Step 4: Sew with a quarter inch seam allowance. The curved cut gives you a bit of stretch along the edge of your fabric. As you sew, gently stretch the (only the) longer fabric between each pair of pins. This will change depending on which part of the curve you are on. In general, you'll be gently stretching the fabric that has a concave curve in that section. Do not remove pins until you get close to them. Take care to make sure that your bottom fabric is laying flat to avoid puckers. If you are ending up with too much of one fabric when you get close to the pin try stretching the longer fabric a bit more when you sew that section. This part take a little finesse, so practice until you like your results. Smoother, flatter curves will be easier to sew. This technique is not recommended for a drunkard's path 1/4 circle where the two pieces really need to be cut from different templates.

I generally prefer to press my seams open, but improv curves are a time when I press the way the fabric wants to go. If you are using high contrast fabrics you should be able to press to the dark side. And if you want to try it, pressing open can work as well. The seam shown above is the left seam below on the finished back of the quilt.

Sarah is a quilt artist, pattern designer, teacher, and lecturer who is passionate about using bold color and geometric design in both traditional and improv quilts. She enjoys inspiring others in their creativity. As a former math teacher Sarah loves the geometry and math of quilting. She is currently visiting guilds virtually to present lectures and workshops on Zoom. Sarah lives in San Jose, California with her husband and two quilters kids.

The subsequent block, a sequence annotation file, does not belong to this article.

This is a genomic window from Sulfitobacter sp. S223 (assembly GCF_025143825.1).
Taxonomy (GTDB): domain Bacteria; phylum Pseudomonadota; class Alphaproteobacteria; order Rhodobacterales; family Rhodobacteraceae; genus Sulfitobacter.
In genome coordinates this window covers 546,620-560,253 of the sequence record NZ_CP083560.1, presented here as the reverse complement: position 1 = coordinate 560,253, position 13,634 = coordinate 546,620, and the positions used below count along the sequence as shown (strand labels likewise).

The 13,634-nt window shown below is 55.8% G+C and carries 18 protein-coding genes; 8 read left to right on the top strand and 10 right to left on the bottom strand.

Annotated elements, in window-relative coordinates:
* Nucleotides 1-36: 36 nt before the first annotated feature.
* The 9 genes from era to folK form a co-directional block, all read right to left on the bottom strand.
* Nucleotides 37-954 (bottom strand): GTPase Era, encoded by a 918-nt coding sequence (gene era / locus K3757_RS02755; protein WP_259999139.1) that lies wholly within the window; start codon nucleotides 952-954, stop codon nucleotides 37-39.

Keep up with Sarah by signing up for the Sarah Goer Quilts Newsletter.

6 thoughts on “Slice and Stitch Challenge: Improv Curves Tutorial

  1. Kathleen McCormick

    A really lovely piece that you made! The tutorial is just perfect too, as I had forgotten about a lovely holiday runner I made this way. It will be time to get it out and it has always been one of my favorites.

    1. sarah

      Post author

      Thank you, Kathleen! I'm glad I could jog your memory so you can enjoy your holiday runner! I'm notorious from forgetting to get the Halloween quilts out in time.

  2. Jeanne B

    Sarah, this is a lovely project, and sharing your ‘how-to’ is a real bonus. I have had a lot of fun piecing improv curves years ago, and am glad this techique is featured here.

    With your quilting method, I am very interested in how you achieved the texture between the lines of quilting. Did you apply any tension on the fabric as it was stitched? Did you use a shrinkable cotton batting, and then machine wash your little quilt? Any description of your quilting technique in addition to using a walking foot, would be appreciated. thanks *

    1. sarah

      Post author

      Thank you, Jeanne. My batting is 100% cotton. It was a remnant, but it was likely Quilters Dream select loft. I thought after the fact that I maybe should have used a lower loft polyester to avoid the texture that happened. It was unintentional, but doesn't bother me since it's basically uniform. It hasn't been washed and will really wrinkle up when I wash it. If I had to guess I'd "blame" the texture on the fact that I didn't baste the quilt. Sometimes when I'm quilting a mini quilt I don't bother to pin baste and just go for it after pressing and smoothing the three layers together. That doesn't always result in this texture. This was the first time I worked with Michael Miller Cotton Couture solids, and I wonder if that contributed. As for my walking foot technique, I quilted in one color at a time, so I did all the wavy lines across the quilt in the first color, then went over the same area again with offset curves in the next color. I generally opt for quilting lines in the same direction (i.e. top to bottom) for every line of stitching, so I'm pretty sure I did that here. Hope that helps!

      Your questions made me think of when I used Fabric Magic in my quilt.